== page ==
Next for Ike: platoon ... No. 5 hole?

CHICAGO -- What’s next if Ike Davis continues to flop after being reinstalled as the cleanup hitter?

Terry Collins said he hopes the discussion does not come to it, but a strong possibility would be platooning at first base as well as flipping lineup spots with No. 5 hitter Lucas Duda when Davis starts against right-handers. Justin Turner presumably would be the righty-hitting half of a platoon.

Davis, who returned to the cleanup spot against right-handed pitching on Sunday, is in the midst of an 0-for-22 rut. He is hitting .119 (8-for-67) as a cleanup hitter this season.

William Perlman/The Star-Ledger via USA TODAY Sports Images

Ike Davis is 0-for-his-last-22.

Collins said he definitely will stick with Davis in the No. 4 hole through Saturday, when the Mets face right-hander Scott Feldman. Davis is likely to start Sunday but hit lower in the order against left-hander Travis Wood.

Then what?

“Until we see what happens this weekend, I really don’t know what we’re going to try,” Collins said. “Last year, when this happened, we ended up going to a straight platoon. When he started swinging better, he got back in there. We’ll discuss that stuff. Hopefully it’s not a discussion. But if we have to, we’ll discuss it on Sunday.”

Davis had a comparable start to the 2012 season before things finally clicked. He had a nine-game hitting streak in mid-June during which he hit .462. He hit 20 second-half homers, second most in the National League, trailing only San Diego’s Chase Headley (23).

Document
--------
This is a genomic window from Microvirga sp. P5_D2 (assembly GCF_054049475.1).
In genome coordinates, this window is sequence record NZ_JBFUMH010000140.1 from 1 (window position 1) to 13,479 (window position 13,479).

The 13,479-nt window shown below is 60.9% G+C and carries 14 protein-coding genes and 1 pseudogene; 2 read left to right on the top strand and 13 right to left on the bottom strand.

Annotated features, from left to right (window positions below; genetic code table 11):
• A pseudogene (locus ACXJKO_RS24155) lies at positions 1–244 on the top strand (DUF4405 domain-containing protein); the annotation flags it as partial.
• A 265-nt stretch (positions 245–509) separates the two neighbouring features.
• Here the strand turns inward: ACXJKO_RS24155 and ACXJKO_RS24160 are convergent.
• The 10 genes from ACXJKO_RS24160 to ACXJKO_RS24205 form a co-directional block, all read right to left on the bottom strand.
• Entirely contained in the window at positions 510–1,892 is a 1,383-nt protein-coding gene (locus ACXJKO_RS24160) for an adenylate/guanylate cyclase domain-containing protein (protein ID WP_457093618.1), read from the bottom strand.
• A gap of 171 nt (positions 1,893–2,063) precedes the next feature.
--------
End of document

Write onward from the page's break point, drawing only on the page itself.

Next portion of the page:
Collins believes last season’s success coincided with Davis being informed the Mets were not considering a demotion to Triple-A.

“That might have taken all the pressure off of him,” Collins said. “There was so much talk he was going to get sent out that maybe he just relaxed and started to swing the bat a little bit better. With each and every week he got better and better. And then the next thing you know he’s back in the middle of the lineup hitting home runs, driving runs in.”

Collins said Davis’ effort this year is there. As the Mets were packing up to leave St. Louis on Thursday afternoon, Collins noted, Davis was hitting postgame in a cage at Busch Stadium. He had gone 0-for-5 with four strikeouts in the series finale.

Would Collins threaten a demotion -- the opposite tact from last year’s vote of confidence?

“I haven’t used that approach yet,” Collins said. “I did use the other approach the other day, that, ‘Look, we really believe in you. You’ve got to start believing in yourself and you’ve got to go back and hit where you’re supposed to hit.’

“I haven’t tried the other side yet, because he’s got enough on his plate at the moment. I don’t need to heap any more on him. That’s the way I feel. That may be another approach we try. But, again, it’s not because he’s not working. If he was just taking it as, ‘Well, it’s going to come, it’s going to come,’ I would have some issues. But yesterday [taking postgame swings] proved he’s doing the best he can to get ready and get it going.”